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Healthy Puppy raw food diets are for happiness & health

Dog loving kidneyThis article is actually an extract of a reply I sent to one of my website visitors. They asked two questions about how to start their puppy on a raw food diet.

Q1 -   "Does (my dog) need any fruit and vegetables (she does not like them)."

A1 - In the wild puppies would only be introduced to eating these through the stomachs of their prey, but this is only incidental ingestion. And the prey stomachs are often just full of the local grasses anyway.

Wolves and dogs in the wild will eat decaying fruit and berries if they are desperate and there is no meat around. Dogs do not need the carbohydrates (sugars) in fruit/vegetables for energy or to regulate their body. They get energy from meat proteins and meat fats.

'Dog Food' pellets are mainly grain based (wheat, rice etc) because it is cheap to make, not because it is good or natural for your dog. Dogs can extract nutrition from non meat things, but their bodies are set up to use the proteins in meat. So their immunities can suffer and they won’t be as healthy as a raw diet dog.

Dogs you see that enjoy vegetables are those that have owners that have fed their dogs these from an early age, or the dog was exposed to them previously. Dogs trust their owner as a surrogate parent, and they are willing to please their parent. This is the reason that dogs get 'hooked on food' that is not natural or good for them. Vegetables are not a natural diet for dogs. Dogs don’t graze in wheat fields in the wild. Vets sell pellets and wet 'food' with vegetables in them, because they have a high margin and they can't sell raw meat off their shelves. They are just maximizing their sales, and repeat customers.

So no, there is no reason to force or give your dog vegetables or fruits. If they naturally pick them up in the garden (and the fruit is not poisonous to them) then that is fine. Dogs may like the sugary taste, but it is completely unnecessary to feed your dog vegetables or fruits. Dogs are carnivores, not omnivores like humans.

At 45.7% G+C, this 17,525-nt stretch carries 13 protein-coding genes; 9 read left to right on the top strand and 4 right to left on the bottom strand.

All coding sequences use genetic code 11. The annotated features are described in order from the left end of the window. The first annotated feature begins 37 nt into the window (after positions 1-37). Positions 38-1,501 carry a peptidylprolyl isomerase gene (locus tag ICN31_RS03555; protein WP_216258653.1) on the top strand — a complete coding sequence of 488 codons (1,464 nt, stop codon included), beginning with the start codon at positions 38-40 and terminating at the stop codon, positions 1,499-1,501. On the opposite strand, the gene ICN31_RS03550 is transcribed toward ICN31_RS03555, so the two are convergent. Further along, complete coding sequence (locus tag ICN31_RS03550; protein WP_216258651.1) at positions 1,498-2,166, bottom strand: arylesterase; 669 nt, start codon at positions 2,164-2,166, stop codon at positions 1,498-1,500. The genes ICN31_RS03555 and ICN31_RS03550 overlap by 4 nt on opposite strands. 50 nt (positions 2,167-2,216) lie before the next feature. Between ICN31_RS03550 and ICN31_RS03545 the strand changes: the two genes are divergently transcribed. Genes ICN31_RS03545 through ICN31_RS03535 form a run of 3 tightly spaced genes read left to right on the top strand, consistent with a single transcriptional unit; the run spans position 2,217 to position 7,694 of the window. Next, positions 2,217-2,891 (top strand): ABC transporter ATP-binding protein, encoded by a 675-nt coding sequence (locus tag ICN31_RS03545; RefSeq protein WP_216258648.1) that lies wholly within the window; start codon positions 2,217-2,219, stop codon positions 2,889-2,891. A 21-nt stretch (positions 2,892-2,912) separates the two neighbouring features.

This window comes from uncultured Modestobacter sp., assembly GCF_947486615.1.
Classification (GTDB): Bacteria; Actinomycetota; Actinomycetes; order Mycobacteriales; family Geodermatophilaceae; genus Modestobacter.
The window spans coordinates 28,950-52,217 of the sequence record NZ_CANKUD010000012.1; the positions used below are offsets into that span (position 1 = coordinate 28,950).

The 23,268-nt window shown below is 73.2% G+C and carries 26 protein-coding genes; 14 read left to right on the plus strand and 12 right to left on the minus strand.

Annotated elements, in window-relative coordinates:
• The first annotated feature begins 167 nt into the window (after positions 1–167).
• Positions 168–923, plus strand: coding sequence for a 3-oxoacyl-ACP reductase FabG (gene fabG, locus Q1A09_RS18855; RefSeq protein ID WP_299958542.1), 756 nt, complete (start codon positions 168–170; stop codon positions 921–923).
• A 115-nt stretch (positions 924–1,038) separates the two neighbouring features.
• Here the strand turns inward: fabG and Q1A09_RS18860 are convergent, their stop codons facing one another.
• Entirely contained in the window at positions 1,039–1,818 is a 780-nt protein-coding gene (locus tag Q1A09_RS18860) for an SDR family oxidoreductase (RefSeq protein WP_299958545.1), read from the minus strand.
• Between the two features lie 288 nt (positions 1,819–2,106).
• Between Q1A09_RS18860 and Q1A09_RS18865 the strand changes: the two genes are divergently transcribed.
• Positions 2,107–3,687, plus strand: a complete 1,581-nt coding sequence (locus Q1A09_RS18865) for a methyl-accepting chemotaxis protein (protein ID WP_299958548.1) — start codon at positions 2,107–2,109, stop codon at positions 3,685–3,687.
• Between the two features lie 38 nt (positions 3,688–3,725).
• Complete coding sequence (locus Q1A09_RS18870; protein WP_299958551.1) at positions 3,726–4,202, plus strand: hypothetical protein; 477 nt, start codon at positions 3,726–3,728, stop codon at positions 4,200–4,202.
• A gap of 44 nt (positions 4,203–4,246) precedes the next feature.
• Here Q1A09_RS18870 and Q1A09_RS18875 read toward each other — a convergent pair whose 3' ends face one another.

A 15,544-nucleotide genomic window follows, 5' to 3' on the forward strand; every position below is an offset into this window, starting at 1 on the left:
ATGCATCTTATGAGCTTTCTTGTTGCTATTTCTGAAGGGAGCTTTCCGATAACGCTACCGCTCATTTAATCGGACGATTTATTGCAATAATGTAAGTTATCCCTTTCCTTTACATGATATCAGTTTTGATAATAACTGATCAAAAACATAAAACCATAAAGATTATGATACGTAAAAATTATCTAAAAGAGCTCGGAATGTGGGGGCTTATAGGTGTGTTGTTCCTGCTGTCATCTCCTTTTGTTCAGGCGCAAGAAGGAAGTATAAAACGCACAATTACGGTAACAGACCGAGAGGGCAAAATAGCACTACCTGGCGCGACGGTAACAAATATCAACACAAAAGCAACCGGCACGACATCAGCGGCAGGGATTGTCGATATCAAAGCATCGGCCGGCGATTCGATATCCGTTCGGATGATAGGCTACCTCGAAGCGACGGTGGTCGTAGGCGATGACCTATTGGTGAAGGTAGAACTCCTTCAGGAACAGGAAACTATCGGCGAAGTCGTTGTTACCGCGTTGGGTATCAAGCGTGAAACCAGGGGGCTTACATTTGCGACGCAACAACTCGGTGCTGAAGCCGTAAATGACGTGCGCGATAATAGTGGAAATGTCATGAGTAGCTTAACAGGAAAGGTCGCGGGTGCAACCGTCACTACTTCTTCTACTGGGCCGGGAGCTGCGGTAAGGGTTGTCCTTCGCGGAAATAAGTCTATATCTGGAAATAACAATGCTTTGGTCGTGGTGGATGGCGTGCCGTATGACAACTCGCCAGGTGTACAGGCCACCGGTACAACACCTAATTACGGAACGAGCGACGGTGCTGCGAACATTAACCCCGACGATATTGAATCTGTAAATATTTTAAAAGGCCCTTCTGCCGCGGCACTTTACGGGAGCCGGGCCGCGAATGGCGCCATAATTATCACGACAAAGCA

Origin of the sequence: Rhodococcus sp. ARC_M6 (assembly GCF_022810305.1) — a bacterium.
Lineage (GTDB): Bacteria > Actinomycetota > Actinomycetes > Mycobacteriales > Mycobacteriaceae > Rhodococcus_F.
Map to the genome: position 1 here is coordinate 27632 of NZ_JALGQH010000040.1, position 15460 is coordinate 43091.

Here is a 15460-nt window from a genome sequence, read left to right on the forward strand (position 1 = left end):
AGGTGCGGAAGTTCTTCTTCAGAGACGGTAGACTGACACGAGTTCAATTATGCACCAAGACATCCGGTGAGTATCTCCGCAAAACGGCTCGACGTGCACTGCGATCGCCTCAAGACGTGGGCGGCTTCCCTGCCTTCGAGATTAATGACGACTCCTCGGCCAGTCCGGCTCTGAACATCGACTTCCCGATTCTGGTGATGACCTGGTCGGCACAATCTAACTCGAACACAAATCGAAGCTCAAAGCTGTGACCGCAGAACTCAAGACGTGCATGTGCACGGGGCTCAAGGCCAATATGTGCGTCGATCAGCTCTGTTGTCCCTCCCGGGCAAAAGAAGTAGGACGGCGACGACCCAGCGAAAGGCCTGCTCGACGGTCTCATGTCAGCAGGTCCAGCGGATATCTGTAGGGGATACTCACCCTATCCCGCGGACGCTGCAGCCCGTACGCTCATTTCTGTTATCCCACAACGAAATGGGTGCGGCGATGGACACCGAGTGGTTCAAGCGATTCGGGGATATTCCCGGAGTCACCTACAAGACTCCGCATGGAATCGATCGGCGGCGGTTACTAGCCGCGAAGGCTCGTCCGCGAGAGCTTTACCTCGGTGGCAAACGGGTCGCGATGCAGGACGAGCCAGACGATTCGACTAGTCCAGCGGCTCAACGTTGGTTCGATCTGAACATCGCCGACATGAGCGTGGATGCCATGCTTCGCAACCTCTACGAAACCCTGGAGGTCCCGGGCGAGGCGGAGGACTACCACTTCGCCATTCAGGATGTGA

If you have not read my articles before, you can find the core article on raw dog food diets here.

Q 2.  "I am getting a 9 week old puppy soon.  Can she go straight onto the raw meat diet or will this be too much for her tummy?"

This is a concern that all new dog owners have. All you have to do is consider what a wild dog would do. It would accept food from the pack and its mother/father. These parent dogs would hunt game (meat) and regurgitate semi digested meat for them. The reason they do this is that their stomach contains enzymes that break down the meat making it easier for the dog to digest.

Typically though, domestic dogs are weaned at 12 weeks. If your dog is going straight from mother's milk to what you are feeding them, you may consider bridging the gap with genuine puppy milk (has lactose removed) and small amounts of finely ground meat. People often start with chicken and beef for convenience.

My articles go through how much and how often to feed a dog. And that once its second teeth are strong enough, to introduce bones as well, ideally in the 80/10/10 ration for meat/ bones/ offal.

You should probably buy meat from the markets so it is cheaper and freeze meat and offal (to ensure it is safe). Though if it is human grade, it should be fine. There is no point buying mince meat for a dog, as you often cannot be sure of what has been added to it. Raw whole meat can have the fat trimmed as much as you need.